Art said...

Ouch you're right, it's "Take My Breath Away". I honestly couldn't remember the name which is amazing considering the almost constant presence of Top Gun in every conceivable venue back then.

I do have an argument with the idea of dismissing her (and her troupe) because they are the "Gaga Corp". Yes, they are of course...but that doesn't take away all credibility. What were the Beatles and Elvis after all if not "Beatles Corp" and "Elvis Corp" for their age? The hype, the merchandising, and so on. It was the 50s and 60s though. If the resources were available then to do what Gaga and her handlers are doing now, I'm sure it would've been the same then as it is now.

I'm no music critic and I don't have anything CLOSE to the knowledge and experience Andy has, but I do know that I'm impressed by her voice, her appreciation of her luck to be where she is, and the overall depth of the experience compared to your "normal" dance music performer.

Art said...

Obviously I'm not comparing Lady Gaga to Elvis or the Beatles--but to knee-jerk discount anything because of the "machine" and not on its merits is just unfair. The landscape has changed, but there's still some mainstream talent out there.

SodaPopGirl said...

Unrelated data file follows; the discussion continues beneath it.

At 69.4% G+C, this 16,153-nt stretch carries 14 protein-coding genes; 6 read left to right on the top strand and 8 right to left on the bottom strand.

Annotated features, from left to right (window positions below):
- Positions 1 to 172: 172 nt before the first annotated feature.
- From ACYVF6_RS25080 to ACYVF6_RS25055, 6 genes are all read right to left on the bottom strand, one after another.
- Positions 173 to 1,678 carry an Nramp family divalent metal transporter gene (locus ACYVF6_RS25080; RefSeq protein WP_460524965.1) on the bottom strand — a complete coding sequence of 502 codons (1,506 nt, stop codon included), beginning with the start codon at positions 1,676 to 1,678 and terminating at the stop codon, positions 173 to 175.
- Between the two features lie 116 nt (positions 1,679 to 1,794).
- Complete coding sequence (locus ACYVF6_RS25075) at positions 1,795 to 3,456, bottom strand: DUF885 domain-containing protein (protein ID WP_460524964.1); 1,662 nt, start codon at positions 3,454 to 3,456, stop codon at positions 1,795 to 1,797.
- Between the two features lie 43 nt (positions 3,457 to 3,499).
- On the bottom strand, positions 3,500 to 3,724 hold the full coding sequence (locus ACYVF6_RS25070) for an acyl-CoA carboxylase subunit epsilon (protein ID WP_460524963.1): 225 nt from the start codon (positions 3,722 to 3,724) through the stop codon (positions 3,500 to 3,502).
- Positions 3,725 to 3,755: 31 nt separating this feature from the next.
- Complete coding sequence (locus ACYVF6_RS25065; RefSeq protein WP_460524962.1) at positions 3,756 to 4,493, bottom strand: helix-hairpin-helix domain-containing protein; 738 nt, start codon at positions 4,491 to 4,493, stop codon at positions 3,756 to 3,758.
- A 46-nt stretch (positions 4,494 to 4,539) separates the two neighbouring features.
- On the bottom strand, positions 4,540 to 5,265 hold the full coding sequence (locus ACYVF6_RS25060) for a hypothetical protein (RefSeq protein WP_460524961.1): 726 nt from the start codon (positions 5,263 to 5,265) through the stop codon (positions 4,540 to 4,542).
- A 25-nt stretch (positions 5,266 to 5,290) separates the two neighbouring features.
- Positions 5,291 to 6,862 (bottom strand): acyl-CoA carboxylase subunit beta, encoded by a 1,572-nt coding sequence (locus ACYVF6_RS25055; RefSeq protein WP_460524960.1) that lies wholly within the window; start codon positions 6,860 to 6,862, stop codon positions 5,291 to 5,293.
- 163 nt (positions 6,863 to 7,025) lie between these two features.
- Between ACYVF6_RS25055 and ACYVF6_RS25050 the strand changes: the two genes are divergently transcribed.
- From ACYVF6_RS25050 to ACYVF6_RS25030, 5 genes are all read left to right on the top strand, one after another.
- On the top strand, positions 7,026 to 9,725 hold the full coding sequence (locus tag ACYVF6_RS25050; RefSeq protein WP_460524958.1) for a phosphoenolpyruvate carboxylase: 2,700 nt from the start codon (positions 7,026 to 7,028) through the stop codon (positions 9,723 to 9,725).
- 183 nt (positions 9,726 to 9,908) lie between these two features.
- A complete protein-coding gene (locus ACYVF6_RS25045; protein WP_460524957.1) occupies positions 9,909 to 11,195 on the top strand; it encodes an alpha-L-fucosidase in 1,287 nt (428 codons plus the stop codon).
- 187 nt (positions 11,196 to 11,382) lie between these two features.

I whole heartedly agree. Sometimes it is hard for me to admit liking mainstream artist but I will secretly say that I have youtubed Paparazzi more than once.
As for music, writing, art, film, even ad I do think that leaving one a bit uncomfortable is what it is all about...not the hokey pokey.

docker said...

>> there is nothing "very sexy" or "very glamourous" about her.

Maybe I watched the wrong video. Saying that Lady GG is not about sex and glamour seems to me like saying that Lassie was not about a dog.

mrG said...

who ever said being a Corp was de facto evil? I only said that given the budget, it is unsurprising that it is spectacle, and given the marketing machine, it is unsurprising it is titilating and pushes all the pop buttons, and I said that kitch was a respectable occupation. I mean, hey, I like Ed Wood movies!